If you want to use a therapist in private practice, you will have to find one yourself and make your own arrangements. Before you go this route, you need to know that many private therapists do not accept insurance. They will provide receipts so you can seek out-of-network reimbursement, but that only helps if your plan allows out-of-network costs and you have enough cash flow to wait for reimbursement. The cost, depending on where you live and what kind of professional you need, can be anywhere from $100 to $400 a week. If medication is also required, you will need to find and pay for a pediatric psychiatrist, too. You may find it wise to take whatever clinic appointment the hospital offers even if you plan to go private, so you are getting some sort of help while you get your longer-term plan in order.
If you disagree with the doctor’s safety assessment
If you feel your child is a suicide risk or may hurt others, make your opinion known loud and clear. Be specific about your concerns: Cite information your child may have confided to you, and note recent patterns of behavior that indicate things are getting worse. If your child sees a therapist regularly and the therapist can visit you in the ER, ask the doctors doing the hospital evaluation to speak with that therapist (you will have to sign a release so they can share information). If they still do not agree to hold your child, ask who is liable if your child makes a suicide attempt within the next 48 hours. You can also consider writing the words, “Parent has communicated to medical staff that she feels child is not safe to return home” on the discharge papers before signing.
About short-term observation
Some hospitals have a short-term observation unit where a child can be held for up to 72 hours. In some places this is called a Comprehensive Psychiatric Emergency Program (CPEP). When a child is at high risk yet it’s not clear if inpatient treatment is needed, a couple of days in a low-stress environment like this (almost no activities, no therapy, 24-hour observation and a lot of television) may be a viable option.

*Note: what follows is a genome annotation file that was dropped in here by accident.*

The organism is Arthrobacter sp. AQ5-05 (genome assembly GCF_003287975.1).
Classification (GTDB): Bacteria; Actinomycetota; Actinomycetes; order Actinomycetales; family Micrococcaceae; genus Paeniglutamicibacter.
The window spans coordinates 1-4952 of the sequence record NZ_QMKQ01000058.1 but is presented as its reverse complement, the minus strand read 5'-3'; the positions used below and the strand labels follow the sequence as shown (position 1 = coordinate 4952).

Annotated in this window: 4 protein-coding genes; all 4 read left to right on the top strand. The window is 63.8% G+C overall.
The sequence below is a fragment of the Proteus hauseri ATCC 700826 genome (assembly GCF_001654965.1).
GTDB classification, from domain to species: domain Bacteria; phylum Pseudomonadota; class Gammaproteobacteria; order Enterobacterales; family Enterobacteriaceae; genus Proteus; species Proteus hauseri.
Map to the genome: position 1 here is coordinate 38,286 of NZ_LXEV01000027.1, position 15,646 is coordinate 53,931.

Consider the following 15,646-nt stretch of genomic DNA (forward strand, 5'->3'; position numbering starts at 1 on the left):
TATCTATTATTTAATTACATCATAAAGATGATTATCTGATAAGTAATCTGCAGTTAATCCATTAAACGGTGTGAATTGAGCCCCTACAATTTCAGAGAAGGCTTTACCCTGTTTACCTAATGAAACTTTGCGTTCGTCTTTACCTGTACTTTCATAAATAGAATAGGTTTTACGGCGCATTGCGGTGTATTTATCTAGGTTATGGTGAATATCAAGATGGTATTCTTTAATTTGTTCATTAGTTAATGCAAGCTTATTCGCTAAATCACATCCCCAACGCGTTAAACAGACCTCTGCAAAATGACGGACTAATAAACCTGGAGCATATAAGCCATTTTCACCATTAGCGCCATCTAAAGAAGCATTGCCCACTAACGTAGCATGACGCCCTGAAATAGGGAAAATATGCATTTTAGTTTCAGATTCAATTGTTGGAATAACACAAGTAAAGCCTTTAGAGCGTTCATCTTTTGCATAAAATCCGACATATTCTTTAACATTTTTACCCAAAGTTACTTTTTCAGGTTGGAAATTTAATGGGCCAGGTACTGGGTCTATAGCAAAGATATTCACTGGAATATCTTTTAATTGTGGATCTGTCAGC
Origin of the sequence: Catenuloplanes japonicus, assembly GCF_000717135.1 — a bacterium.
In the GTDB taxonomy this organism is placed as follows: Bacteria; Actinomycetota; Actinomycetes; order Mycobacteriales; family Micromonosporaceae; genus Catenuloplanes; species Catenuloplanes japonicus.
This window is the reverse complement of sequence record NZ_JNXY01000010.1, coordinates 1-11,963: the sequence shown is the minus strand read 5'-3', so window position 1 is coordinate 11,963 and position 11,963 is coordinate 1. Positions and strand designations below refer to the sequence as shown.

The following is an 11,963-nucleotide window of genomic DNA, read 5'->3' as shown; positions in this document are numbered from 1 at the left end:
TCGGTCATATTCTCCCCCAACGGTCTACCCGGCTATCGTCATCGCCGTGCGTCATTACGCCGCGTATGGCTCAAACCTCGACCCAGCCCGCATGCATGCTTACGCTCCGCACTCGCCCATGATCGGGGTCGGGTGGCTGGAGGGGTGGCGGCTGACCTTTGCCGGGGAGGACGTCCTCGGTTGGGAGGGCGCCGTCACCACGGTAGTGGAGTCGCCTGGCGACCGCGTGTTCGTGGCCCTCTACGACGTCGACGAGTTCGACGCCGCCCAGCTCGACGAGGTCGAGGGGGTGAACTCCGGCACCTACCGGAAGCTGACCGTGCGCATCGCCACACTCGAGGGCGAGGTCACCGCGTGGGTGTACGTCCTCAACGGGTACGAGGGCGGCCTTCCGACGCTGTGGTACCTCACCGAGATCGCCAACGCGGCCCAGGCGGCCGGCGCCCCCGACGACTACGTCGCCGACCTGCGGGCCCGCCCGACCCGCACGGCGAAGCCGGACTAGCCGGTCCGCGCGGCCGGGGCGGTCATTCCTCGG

If inpatient treatment is recommended
If your child is admitted for inpatient care, at some point you will want to excuse yourself to “get a cup of coffee” and cry. If you break down in front of your child, she is likely to feel guilty and at fault for hurting you. Right now your kid needs you to be brave, because if there’s one thing scarier than being the parent of a kid going into the psych ward, it’s being the kid who will actually be there.
It may take a day or two or even more for a bed to open up (especially if you arrived late in the day, on a Friday, or near a holiday). This means your kid may be in the ER for a long time. You can use this interlude to organize your thoughts, scribble down notes about the sequence of events in recent months and to remember that Uncle Harry was depressed for many years and depression can be hereditary.
In most cases, the bed will be in a different facility. Before the social work team starts looking for a spot, ask what the options are. In some cases, one facility may be far away while another is closer, or one may have 12 beds (presumably less chaotic) instead of 24. It’s fair to ask which units have the best reputation. This is because the doctor in the ER may never have been to any of the facilities, and may never have treated someone released from there.
Older teens may be eligible for either adolescent or adult units. When possible, opt for adolescent. The severity of illnesses on an adult ward is likely to be more extreme.
If you have a long wait until a bed is found, do not feel that you have to stay in the ER with your child the whole time. Pop out for dinner and trade off with other family members. Allow your child some space. Your kid is probably going to watch television most of the time, anyway, and you need to take care of yourself. Go home and pick up your child’s toothbrush, toiletries (nothing in glass bottles), pj’s (no drawstrings), underclothes, slippers or socks or shoes without laces and a couple of days’ worth of clothes. Don’t bring your son’s favorite sweater or your daughter’s beloved jeans; you don’t want to taint them by association with the hospital. Besides, things do sometimes get lost or stolen. Bring magazines, puzzle books or other forms of entertainment; electronics will not be permitted on the unit. You might want to bring some food for your child, too, since hospital grub isn’t the best. And be kind to yourself.
Remember, you are not a failure. What you are doing is heroic.
Next in this series: Having a Child in Inpatient Treatment, Bringing a Child Home From Psychiatric Hospitalization